On December 1, people throughout the world observe World AIDS Day to raise awareness of the global impact of HIV/AIDS, to honor those affected by it, and—ever so importantly—to re-commit to achieving more in the upcoming year. An estimated 35 million people are living with HIV/AIDS worldwide. The theme for World AIDS Day 2014 – “Focus, Partner, Achieve: An AIDS-Free Generation” – reflects the drive to focus on interventions proven to work and to partner with a broad range of stakeholders to achieve control of the HIV epidemic and, ultimately, an AIDS-free generation.
CDC plays a key role in fighting the epidemic. We provide scientific and technical support to more than 60 countries through the U.S. President’s Emergency Plan for AIDS Relief (PEPFAR), the largest commitment by any nation to combat a single disease. Daily, our teams are working to support Ministries of Health, community organizations, and other stakeholders to strengthen their systems to detect, manage, and respond to the epidemic; to deliver quality HIV services; and to be ready to shift as the epidemic shifts so as to ensure continued progress.
CDC activities are grounded in science and critical to saving lives and preventing new HIV infections. Core efforts include preventing mother-to-child HIV transmission, antiretroviral treatment, and voluntary medical male circumcision. We are also helping countries build and enhance the resources they need to achieve and sustain epidemic control, including accurate, reliable laboratories and a trained healthcare workforce. Innovative programs developed and led by CDC scientists are now being used by countries to collect more detailed data that allow them to target HIV treatment services to where they are needed most and to reduce the cost of delivering services. Besides reaching more people in need, these data-driven activities support greater accountability for the use of U.S. government funds.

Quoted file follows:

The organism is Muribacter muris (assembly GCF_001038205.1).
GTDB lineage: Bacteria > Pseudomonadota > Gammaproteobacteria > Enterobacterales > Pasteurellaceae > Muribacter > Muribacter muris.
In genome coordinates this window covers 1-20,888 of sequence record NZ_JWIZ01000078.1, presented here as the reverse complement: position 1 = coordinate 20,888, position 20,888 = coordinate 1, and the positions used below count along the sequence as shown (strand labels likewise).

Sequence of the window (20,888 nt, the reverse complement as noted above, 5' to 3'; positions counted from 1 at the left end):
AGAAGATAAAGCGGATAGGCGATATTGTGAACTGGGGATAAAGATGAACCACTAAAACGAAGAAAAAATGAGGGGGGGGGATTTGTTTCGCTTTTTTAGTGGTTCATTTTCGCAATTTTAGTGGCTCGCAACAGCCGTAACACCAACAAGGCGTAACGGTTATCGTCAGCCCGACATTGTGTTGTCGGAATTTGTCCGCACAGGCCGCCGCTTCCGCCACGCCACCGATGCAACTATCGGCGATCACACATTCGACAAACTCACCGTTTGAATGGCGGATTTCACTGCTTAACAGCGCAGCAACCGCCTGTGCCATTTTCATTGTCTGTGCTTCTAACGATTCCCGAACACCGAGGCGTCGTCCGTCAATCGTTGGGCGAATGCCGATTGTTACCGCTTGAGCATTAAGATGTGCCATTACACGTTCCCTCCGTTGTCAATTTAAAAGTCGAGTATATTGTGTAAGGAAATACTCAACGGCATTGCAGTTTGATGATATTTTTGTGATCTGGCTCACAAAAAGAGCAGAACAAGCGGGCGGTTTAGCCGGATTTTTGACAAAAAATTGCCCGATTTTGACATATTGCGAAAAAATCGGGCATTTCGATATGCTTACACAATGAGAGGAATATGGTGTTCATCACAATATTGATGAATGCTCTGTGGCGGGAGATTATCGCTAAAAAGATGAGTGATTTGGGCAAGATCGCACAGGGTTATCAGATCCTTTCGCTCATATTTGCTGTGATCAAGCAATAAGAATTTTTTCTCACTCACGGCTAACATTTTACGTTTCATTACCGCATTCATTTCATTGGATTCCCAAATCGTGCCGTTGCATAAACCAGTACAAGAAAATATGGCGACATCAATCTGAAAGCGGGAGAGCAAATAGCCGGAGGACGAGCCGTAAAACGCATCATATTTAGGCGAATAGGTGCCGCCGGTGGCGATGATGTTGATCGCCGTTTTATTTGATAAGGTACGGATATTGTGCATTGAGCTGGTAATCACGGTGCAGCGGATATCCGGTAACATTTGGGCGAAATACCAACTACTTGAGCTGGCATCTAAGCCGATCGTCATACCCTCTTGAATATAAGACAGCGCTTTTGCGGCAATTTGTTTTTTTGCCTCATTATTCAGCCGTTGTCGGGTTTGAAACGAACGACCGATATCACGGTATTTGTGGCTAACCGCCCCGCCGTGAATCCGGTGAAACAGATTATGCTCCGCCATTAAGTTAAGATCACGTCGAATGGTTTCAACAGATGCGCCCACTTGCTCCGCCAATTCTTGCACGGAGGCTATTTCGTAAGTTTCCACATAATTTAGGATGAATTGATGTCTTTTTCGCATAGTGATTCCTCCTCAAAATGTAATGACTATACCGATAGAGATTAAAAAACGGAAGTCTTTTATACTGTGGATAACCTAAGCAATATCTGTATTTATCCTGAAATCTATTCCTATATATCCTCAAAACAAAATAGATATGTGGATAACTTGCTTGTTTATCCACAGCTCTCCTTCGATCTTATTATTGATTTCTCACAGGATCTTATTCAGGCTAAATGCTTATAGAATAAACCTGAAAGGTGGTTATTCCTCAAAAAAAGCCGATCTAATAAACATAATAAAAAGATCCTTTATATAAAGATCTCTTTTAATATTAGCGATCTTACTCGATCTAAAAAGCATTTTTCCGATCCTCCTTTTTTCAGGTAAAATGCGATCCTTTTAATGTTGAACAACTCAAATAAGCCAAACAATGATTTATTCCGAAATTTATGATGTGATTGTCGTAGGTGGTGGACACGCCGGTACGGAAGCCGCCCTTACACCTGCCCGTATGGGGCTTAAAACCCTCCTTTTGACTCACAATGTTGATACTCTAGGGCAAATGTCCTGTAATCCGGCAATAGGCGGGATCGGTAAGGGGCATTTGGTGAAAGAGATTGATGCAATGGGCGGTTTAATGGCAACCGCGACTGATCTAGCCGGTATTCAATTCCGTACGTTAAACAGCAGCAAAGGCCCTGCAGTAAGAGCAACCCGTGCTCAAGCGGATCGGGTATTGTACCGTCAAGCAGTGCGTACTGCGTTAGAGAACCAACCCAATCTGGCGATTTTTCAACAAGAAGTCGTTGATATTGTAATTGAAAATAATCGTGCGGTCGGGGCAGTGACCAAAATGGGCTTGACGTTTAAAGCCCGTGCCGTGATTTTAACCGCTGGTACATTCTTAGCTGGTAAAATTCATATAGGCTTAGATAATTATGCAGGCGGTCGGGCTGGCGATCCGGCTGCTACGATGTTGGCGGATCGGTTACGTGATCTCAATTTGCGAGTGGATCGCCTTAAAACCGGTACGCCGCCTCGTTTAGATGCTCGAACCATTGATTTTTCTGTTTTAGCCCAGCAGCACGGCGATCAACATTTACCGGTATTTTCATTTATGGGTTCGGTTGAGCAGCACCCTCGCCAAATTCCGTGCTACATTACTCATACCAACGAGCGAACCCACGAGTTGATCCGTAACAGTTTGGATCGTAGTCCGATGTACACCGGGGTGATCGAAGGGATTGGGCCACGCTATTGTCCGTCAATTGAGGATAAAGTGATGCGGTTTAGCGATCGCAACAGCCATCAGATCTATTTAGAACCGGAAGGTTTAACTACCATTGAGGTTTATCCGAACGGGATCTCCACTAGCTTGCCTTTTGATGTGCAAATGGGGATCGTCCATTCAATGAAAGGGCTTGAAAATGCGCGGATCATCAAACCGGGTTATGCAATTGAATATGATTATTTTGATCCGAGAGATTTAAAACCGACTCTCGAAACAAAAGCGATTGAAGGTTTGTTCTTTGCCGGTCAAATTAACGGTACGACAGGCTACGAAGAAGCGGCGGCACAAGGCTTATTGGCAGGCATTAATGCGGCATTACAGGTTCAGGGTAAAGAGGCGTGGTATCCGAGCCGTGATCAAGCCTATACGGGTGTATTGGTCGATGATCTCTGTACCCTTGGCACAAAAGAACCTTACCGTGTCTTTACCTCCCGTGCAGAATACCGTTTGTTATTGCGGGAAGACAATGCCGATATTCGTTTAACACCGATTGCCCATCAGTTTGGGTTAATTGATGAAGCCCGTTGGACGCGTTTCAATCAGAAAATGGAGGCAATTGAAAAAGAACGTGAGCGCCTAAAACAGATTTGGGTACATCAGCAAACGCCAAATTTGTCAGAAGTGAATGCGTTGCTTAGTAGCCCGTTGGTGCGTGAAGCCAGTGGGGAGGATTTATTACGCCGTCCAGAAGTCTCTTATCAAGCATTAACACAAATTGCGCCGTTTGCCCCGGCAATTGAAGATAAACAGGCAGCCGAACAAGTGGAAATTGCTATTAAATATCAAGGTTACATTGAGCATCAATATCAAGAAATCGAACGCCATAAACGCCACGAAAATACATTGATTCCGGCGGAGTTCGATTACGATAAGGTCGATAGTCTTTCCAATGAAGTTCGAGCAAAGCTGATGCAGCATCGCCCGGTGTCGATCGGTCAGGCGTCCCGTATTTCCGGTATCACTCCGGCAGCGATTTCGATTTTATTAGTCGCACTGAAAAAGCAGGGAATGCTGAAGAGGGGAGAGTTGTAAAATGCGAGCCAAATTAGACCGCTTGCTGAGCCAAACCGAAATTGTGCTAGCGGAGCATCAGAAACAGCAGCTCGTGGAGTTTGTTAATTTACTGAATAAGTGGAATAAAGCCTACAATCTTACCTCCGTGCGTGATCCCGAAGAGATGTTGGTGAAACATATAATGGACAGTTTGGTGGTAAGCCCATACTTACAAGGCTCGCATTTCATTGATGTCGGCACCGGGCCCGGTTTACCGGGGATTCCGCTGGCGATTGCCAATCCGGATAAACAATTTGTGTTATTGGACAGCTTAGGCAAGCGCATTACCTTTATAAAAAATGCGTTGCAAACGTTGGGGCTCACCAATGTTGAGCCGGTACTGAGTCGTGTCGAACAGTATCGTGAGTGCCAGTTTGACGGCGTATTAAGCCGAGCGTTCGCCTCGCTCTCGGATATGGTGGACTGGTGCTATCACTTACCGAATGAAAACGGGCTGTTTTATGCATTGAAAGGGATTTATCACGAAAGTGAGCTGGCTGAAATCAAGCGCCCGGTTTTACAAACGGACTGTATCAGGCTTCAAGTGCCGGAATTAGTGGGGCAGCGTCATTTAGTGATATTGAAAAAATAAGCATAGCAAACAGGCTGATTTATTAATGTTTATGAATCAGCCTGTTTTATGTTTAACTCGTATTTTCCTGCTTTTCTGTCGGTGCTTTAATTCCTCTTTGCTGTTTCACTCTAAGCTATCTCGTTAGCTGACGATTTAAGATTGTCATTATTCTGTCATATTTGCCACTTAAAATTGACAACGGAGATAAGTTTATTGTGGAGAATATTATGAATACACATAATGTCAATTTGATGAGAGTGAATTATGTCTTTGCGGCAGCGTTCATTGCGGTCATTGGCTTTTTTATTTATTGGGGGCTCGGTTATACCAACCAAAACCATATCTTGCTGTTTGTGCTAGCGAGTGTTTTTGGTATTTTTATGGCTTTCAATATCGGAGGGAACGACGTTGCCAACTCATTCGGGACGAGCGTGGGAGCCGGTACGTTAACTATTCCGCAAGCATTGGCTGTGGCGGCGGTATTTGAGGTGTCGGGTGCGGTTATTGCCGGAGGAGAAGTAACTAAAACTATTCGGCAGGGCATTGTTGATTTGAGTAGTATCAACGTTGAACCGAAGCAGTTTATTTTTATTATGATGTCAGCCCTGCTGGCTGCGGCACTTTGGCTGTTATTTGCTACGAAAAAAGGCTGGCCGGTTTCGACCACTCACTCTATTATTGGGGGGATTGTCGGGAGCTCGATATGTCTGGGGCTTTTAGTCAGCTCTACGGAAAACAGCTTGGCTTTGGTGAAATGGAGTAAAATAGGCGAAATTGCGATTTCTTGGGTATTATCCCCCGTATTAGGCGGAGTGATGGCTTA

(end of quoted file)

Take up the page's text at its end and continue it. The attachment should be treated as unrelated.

No single entity can do it alone. We work closely with key partners such as the Global Fund to Fight AIDS, Tuberculosis and Malaria — to which the United States is the largest contributor—to ensure maximum impact for our investments.
Together, we are making great progress: AIDS-related deaths fell by 35% since the peak in 2005 to 1.5 million, and new HIV infections decreased 38% since 2001 to 2.1 million. But millions more around the globe are waiting for access to lifesaving antiretroviral drugs, including 40 percent of eligible adults and 75 percent of eligible children. We must continue to work to reach those affected by this devastating disease, including children, adolescent girls, and other neglected and hard-to-reach groups.
The United States has made an unwavering commitment to work with partner governments and other stakeholders to turn the tide on HIV/AIDS. Working together, I know we can achieve this.